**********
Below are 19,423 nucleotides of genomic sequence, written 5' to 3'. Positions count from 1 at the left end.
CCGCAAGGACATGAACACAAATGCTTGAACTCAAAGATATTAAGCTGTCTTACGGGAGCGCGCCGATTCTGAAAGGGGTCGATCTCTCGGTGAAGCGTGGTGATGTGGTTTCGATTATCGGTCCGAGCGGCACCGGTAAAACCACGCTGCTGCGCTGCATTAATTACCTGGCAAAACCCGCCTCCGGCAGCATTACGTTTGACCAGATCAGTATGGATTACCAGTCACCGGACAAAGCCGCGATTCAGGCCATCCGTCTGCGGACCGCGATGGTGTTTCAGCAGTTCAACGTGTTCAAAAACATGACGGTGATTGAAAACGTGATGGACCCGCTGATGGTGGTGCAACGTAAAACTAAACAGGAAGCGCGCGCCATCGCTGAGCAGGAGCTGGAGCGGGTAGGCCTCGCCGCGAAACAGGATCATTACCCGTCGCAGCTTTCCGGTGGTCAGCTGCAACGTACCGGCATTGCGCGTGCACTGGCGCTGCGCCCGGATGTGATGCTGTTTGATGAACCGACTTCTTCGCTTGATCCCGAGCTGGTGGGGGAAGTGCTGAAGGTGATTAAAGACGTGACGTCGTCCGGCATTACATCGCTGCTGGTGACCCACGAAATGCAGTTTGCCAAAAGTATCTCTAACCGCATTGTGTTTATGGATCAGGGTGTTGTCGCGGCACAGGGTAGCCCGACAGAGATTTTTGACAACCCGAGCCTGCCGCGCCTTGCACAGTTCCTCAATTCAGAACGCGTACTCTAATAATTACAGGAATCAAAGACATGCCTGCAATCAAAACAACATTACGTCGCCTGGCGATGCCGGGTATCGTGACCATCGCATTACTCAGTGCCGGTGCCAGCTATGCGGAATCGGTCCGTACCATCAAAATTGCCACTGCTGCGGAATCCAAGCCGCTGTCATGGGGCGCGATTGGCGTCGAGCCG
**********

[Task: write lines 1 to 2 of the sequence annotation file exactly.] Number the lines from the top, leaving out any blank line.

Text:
Below are 19,423 nucleotides of genomic sequence, written 5' to 3'. Positions count from 1 at the left end.
CCGCAAGGACATGAACACAAATGCTTGAACTCAAAGATATTAAGCTGTCTTACGGGAGCGCGCCGATTCTGAAAGGGGTCGATCTCTCGGTGAAGCGTGGTGATGTGGTTTCGATTATCGGTCCGAGCGGCACCGGTAAAACCACGCTGCTGCGCTGCATTAATTACCTGGCAAAACCCGCCTCCGGCAGCATTACGTTTGACCAGATCAGTATGGATTACCAGTCACCGGACAAAGCCGCGATTCAGGCCATCCGTCTGCGGACCGCGATGGTGTTTCAGCAGTTCAACGTGTTCAAAAACATGACGGTGATTGAAAACGTGATGGACCCGCTGATGGTGGTGCAACGTAAAACTAAACAGGAAGCGCGCGCCATCGCTGAGCAGGAGCTGGAGCGGGTAGGCCTCGCCGCGAAACAGGATCATTACCCGTCGCAGCTTTCCGGTGGTCAGCTGCAACGTACCGGCATTGCGCGTGCACTGGCGCTGCGCCCGGATGTGATGCTGTTTGATGAACCGACTTCTTCGCTTGATCCCGAGCTGGTGGGGGAAGTGCTGAAGGTGATTAAAGACGTGACGTCGTCCGGCATTACATCGCTGCTGGTGACCCACGAAATGCAGTTTGCCAAAAGTATCTCTAACCGCATTGTGTTTATGGATCAGGGTGTTGTCGCGGCACAGGGTAGCCCGACAGAGATTTTTGACAACCCGAGCCTGCCGCGCCTTGCACAGTTCCTCAATTCAGAACGCGTACTCTAATAATTACAGGAATCAAAGACATGCCTGCAATCAAAACAACATTACGTCGCCTGGCGATGCCGGGTATCGTGACCATCGCATTACTCAGTGCCGGTGCCAGCTATGCGGAATCGGTCCGTACCATCAAAATTGCCACTGCTGCGGAATCCAAGCCGCTGTCATGGGGCGCGATTGGCGTCGAGCCG